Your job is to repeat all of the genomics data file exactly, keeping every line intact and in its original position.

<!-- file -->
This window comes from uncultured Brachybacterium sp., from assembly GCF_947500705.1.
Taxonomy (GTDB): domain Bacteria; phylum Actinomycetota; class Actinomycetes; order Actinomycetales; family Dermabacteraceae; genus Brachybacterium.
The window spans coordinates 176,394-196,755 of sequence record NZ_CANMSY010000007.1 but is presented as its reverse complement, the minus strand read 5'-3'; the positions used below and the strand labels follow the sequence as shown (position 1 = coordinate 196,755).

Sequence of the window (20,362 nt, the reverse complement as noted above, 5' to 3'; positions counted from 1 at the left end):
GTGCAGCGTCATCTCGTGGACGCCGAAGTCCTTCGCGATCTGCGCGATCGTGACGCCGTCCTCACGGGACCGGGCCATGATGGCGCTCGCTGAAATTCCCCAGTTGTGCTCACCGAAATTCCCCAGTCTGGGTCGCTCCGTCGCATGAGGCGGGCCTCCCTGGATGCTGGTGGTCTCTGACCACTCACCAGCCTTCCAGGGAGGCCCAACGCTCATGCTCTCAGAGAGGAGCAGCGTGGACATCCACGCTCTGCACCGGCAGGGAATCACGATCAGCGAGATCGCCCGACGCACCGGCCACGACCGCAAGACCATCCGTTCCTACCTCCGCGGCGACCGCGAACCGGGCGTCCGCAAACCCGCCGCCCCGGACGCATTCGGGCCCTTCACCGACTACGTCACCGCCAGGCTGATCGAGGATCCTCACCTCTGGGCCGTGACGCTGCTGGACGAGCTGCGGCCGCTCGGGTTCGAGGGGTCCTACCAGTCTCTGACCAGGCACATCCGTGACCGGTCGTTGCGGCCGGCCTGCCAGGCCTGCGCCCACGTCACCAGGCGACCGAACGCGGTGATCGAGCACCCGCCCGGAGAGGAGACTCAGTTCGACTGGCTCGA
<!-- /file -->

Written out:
This window comes from uncultured Brachybacterium sp., from assembly GCF_947500705.1.
Taxonomy (GTDB): domain Bacteria; phylum Actinomycetota; class Actinomycetes; order Actinomycetales; family Dermabacteraceae; genus Brachybacterium.
The window spans coordinates 176,394-196,755 of sequence record NZ_CANMSY010000007.1 but is presented as its reverse complement, the minus strand read 5'-3'; the positions used below and the strand labels follow the sequence as shown (position 1 = coordinate 196,755).

Sequence of the window (20,362 nt, the reverse complement as noted above, 5' to 3'; positions counted from 1 at the left end):
GTGCAGCGTCATCTCGTGGACGCCGAAGTCCTTCGCGATCTGCGCGATCGTGACGCCGTCCTCACGGGACCGGGCCATGATGGCGCTCGCTGAAATTCCCCAGTTGTGCTCACCGAAATTCCCCAGTCTGGGTCGCTCCGTCGCATGAGGCGGGCCTCCCTGGATGCTGGTGGTCTCTGACCACTCACCAGCCTTCCAGGGAGGCCCAACGCTCATGCTCTCAGAGAGGAGCAGCGTGGACATCCACGCTCTGCACCGGCAGGGAATCACGATCAGCGAGATCGCCCGACGCACCGGCCACGACCGCAAGACCATCCGTTCCTACCTCCGCGGCGACCGCGAACCGGGCGTCCGCAAACCCGCCGCCCCGGACGCATTCGGGCCCTTCACCGACTACGTCACCGCCAGGCTGATCGAGGATCCTCACCTCTGGGCCGTGACGCTGCTGGACGAGCTGCGGCCGCTCGGGTTCGAGGGGTCCTACCAGTCTCTGACCAGGCACATCCGTGACCGGTCGTTGCGGCCGGCCTGCCAGGCCTGCGCCCACGTCACCAGGCGACCGAACGCGGTGATCGAGCACCCGCCCGGAGAGGAGACTCAGTTCGACTGGCTCGA